This is for the state of Texas if it makes a difference what do all these consist of my mother and i are researching these things even though its hard to talk about before we see an attorney, my mother who is dying wants to make some sort of estate planning or will not sure what way to go, she owed alot of credit card debt and cant declare bankruptcy since she filed a few years ago she also a few judgments from a while back, im her only son my dad died a while back, any advice or direction would be appreciated, my dad didnt leave much money but he did pay for the house
Estate Planning Attorney
Hello. The short answer is "yes", your mother may appoint you as both the agent under her power of attorney documents (medical and durable POA), and as executor under her Last Will and Testament. There is also no problem with you being a beneficiary of her estate and acting as the executor of her estate. I wish you and your mother the best of luck.
7 lawyers agree
I agree with Attorney Dietlein. This can certainly be done, and it is pretty common, particularly in cases like yours, where it is a relatively small family. You obviously want to get with an estate planning attorney in Texas as soon as possible to determine what your best options are. The creditor issue will help determine how best to proceed. It almost goes without saying, but you definitely want to retain an attorney to help you with this. Estate planning in general should be handled by a professional. When you add some of the complicating factors mentioned in your summary, this becomes even more a no-brainer. Rather than waiting for someone to provide an answer on Avvo, I would schedule an appointment with an estate planning attorney, right away. If you do not have an idea who to call, click the "find a lawyer" link below and type in "estate planning" attorney in your area. This should give you a decent list of people to start with.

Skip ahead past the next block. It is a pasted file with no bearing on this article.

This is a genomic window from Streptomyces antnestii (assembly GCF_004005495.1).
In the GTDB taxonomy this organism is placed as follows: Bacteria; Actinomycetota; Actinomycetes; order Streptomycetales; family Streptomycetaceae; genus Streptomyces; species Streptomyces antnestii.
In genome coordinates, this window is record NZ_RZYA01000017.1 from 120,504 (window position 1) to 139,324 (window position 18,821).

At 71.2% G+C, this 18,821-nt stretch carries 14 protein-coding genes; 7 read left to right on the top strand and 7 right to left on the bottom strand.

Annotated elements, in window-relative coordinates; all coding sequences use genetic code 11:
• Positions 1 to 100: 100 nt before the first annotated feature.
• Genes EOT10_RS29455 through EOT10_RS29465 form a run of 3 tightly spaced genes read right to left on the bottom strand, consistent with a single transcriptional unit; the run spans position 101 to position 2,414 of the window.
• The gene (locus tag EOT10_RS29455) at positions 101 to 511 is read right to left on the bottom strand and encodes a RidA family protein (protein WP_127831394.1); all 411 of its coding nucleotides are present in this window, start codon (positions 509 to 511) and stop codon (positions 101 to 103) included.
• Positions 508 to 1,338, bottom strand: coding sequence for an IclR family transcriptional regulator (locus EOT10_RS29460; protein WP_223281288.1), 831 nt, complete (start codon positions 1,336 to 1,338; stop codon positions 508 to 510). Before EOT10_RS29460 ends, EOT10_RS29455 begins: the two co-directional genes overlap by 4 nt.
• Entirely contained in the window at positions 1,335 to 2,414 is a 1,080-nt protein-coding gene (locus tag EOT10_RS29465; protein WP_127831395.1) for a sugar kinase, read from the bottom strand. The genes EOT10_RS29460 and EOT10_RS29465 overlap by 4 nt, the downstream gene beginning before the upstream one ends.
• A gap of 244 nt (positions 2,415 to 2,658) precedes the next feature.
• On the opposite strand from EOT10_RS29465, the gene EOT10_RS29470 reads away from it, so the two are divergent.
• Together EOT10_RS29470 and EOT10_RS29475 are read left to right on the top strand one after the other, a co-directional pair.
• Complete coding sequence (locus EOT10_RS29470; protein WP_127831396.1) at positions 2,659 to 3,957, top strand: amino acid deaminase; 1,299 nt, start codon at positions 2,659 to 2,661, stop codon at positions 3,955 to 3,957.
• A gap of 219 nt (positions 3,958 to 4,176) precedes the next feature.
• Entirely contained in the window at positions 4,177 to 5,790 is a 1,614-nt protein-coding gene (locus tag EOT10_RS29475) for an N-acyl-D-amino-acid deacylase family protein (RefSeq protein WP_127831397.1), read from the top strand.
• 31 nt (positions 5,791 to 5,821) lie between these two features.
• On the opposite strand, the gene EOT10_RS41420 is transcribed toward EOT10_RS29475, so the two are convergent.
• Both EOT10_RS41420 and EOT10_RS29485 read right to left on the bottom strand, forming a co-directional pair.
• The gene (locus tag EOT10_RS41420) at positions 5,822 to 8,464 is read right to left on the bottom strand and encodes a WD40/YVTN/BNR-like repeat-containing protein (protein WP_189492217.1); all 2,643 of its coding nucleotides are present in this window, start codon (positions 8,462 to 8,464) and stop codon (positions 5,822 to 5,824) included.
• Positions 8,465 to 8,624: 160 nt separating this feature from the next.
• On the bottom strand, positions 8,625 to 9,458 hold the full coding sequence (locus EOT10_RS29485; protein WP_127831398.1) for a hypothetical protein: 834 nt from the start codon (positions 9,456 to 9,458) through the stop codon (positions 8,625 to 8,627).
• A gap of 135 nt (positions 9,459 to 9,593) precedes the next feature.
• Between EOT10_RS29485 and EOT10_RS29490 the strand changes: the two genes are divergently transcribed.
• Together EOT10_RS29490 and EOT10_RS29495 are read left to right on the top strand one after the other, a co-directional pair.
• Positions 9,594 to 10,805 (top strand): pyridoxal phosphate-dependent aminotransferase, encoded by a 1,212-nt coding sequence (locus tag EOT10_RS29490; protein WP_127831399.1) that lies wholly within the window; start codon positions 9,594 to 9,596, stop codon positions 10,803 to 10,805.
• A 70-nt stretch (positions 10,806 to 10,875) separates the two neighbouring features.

Best of luck to you and your mom!
*** LEGAL DISCLAIMER I am licensed to practice law in the State of Michigan and have offices in Wayne and Ingham Counties. My practice is focused in the areas of estate planning and probate administration. I am ethically required to state that the above answer does not create an attorney/client relationship. These responses should be considered general legal education and are intended to provide general information about the question asked. Frequently, the question does not include important facts that, if known, could significantly change the answer. Information provided on this site should not be used as a substitute for competent legal advice from a licensed attorney that practices in your state. The law changes frequently and varies from state to state. If I refer to your state's laws, you should not rely on what I say; I just did a quick Internet search and found something that looked relevant that I hoped you would find helpful. You should verify and confirm any information provided with an attorney licensed in your state.
4 lawyers agree
The quick answer is yes. It depends on when and what he did with POA. POA expire at death so if he transfered property with it, he could disquaify himself as executor. If he used POA adversely to other heirs there mabye an issue.
2 lawyers agree
Federal Crime Lawyer
Probably yes. Without going over all the facts, I can't say for sure. What you have described can be done without any adverse consequences and is actually done very often. However, there are some issues that can arise in any estate planning case. I would suggest contact an estate lawyer in your area
3 lawyers agree